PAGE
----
Neighbourhood / socioenvironmental predictors of outcomes in psychosis
Dr Jayati Das-Munshi
Senior Lecturer / Clinician ScientistInstitute of Psychiatry, Psychology and Neuroscience (IoPPN), King’s College London
Dr Margaret Heslin
Health Service and Population Research Department, King’s College London
Psychosis (schizophrenia and related disorders, bipolar disorder, depressive psychosis) are long-standing conditions with substantial impacts on individuals across the life-course (Malla, 1999). Psychosis is ranked fifth and sixth in men and women respectively as a cause of years lived with disability (Lora, 2011). However, outcomes in people with psychosis show high individual variability from discrete episodes followed by prolonged recovery in some people, to a chronic and highly disabling course in others (Morgan, 2014). Little is known about environmental predictors of prognosis (such as employment, mortality and admissions) following the onset of disorder. Recent work has indicated that although premature mortality is elevated in people with psychoses, this may be lower in ethnic minority groups resident in areas of higher ethnic density, as individuals with psychosis may be less socially isolated in these areas (Das-Munshi et al 2017, 2019). In addition, residency in more deprived areas may increase the risk of admissions in people with severe mental illnesses (Thornicroft, 1991, Croudace, 2000, Boardman, 1997). The interplay of social factors at the individual level with neighbourhood level characteristics remain unclear but could form important targets for intervention if better understood (Dragt, 2010).
This project will aim to assess individual-level and area-level associations for outcomes (mortality, employment and admissions) in a cohort of 20,000+ people with clinically defined severe mental illnesses. The clinical data is from the NIHR-funded Clinical Record Interactive Search (CRIS) which provides de-identified records on over 350,000 mental health service users from a geographic catchment of 1.3 million residents. This will be linked to detailed individual-level data from UK Census conducted in 2011. The data linkage is the first of its kind in the UK and will bring in important individual-level social information into the clinical record.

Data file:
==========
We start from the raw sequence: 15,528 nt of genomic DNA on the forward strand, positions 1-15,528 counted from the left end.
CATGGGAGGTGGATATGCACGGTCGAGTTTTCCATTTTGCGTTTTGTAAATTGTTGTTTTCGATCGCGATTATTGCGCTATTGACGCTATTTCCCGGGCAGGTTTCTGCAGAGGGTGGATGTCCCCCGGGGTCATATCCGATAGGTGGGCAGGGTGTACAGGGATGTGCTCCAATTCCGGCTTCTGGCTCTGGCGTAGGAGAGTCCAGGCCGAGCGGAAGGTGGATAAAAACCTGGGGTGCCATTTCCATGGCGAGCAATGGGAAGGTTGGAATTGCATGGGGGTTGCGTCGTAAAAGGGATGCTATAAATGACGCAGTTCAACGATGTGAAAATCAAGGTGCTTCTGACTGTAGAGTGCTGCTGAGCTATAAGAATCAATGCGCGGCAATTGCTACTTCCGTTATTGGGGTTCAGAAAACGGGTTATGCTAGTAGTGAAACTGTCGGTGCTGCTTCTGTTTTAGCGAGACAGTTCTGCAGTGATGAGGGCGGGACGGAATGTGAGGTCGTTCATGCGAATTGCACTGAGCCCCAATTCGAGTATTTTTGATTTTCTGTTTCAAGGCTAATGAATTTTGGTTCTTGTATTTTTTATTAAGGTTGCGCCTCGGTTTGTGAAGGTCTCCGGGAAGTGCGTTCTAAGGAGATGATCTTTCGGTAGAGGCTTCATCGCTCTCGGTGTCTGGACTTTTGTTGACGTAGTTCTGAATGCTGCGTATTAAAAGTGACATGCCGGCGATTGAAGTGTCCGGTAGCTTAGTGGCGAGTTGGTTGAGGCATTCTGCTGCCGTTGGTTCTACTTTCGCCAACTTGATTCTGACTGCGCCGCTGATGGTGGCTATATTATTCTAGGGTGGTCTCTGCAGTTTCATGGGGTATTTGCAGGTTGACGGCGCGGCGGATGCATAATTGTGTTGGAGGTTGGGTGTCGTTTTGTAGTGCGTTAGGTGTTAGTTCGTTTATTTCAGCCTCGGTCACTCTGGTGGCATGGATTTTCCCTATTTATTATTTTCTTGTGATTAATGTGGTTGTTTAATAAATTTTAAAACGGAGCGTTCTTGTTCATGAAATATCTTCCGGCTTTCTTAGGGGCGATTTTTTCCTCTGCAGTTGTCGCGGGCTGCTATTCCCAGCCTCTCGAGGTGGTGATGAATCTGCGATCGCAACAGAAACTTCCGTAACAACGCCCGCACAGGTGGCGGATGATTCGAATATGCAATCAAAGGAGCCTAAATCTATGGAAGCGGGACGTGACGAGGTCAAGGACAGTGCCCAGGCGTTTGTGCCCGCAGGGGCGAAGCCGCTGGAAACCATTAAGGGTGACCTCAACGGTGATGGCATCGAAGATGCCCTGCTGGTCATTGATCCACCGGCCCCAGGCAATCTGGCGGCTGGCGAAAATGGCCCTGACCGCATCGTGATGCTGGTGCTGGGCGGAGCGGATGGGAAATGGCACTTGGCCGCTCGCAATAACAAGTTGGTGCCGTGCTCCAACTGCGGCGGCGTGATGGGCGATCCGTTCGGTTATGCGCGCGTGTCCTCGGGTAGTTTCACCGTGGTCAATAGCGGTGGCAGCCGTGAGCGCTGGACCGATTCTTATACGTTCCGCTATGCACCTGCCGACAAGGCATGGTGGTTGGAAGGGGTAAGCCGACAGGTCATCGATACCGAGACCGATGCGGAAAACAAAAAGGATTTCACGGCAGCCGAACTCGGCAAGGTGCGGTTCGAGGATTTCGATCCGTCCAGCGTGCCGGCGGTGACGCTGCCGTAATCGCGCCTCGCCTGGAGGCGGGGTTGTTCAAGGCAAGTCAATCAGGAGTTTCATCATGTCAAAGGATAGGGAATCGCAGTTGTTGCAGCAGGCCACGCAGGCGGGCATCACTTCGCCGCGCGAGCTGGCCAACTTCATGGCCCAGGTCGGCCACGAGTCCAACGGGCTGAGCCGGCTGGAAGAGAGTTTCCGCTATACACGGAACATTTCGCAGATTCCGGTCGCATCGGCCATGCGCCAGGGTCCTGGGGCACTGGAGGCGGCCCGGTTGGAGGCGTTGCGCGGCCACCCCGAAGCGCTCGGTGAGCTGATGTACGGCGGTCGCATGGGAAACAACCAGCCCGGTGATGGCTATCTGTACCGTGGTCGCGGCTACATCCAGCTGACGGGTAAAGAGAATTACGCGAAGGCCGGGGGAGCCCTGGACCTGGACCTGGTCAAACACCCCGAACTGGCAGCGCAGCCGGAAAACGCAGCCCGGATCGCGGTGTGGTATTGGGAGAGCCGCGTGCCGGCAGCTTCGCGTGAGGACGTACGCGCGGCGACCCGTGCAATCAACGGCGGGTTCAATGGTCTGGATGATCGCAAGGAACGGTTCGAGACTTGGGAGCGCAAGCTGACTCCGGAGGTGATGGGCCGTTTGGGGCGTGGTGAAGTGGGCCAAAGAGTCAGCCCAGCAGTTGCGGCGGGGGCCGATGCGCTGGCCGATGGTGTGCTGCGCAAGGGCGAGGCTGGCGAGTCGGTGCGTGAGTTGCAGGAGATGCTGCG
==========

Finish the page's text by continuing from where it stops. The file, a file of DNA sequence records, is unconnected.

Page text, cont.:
The project would suit a student with a good MSc or equivalent qualification in epidemiology, statistics, population health and/ or other data sciences related disciplines with some experience in working with statistical software such as STATA, MPLUS, R or equivalent. An understanding of mental illness and psychiatry is desirable and an enthusiasm for the topic area essential. The student will be provided with training/ support in advanced data linkage and quantitative data analyses methods and will be encouraged to attend in-house training at KCL or elsewhere as appropriate. The lead supervisor is affiliated with the newly established ESRC-funded Centre for Society and Mental Health, and the student will be strongly encouraged to attend relevant interdisciplinary seminars linked to this centre. Due to the location of the linked records (at a secure research site (SRS) in central London) the student will be expected to undertake ONS approved researcher training and spend part of the time accessing and analysing sensitive linked data at the SRS.
Year 1- Undertake training, gain all necessary approvals and complete systematic reviews. Begin data analysis. PhD Upgrade.
Year 2- Undertake/ complete main analyses.
Year 3- Finalise analyses and complete PhD write up. Submit papers for publication. PhD viva/ completion.
The dataset has all necessary ethical approvals (from NHS REC, ONS NSDEC and CRIS Oversight committee). The student will have to gain approved researcher status from the ONS (attend a training and submit an application) – which the supervisors will support. The linked data will be accessible in a secure research site after all approvals have been gained.
severe mental illness; psychosis; outcomes; data linkage; social psychiatry; social epidemiology; inequalities; psychosis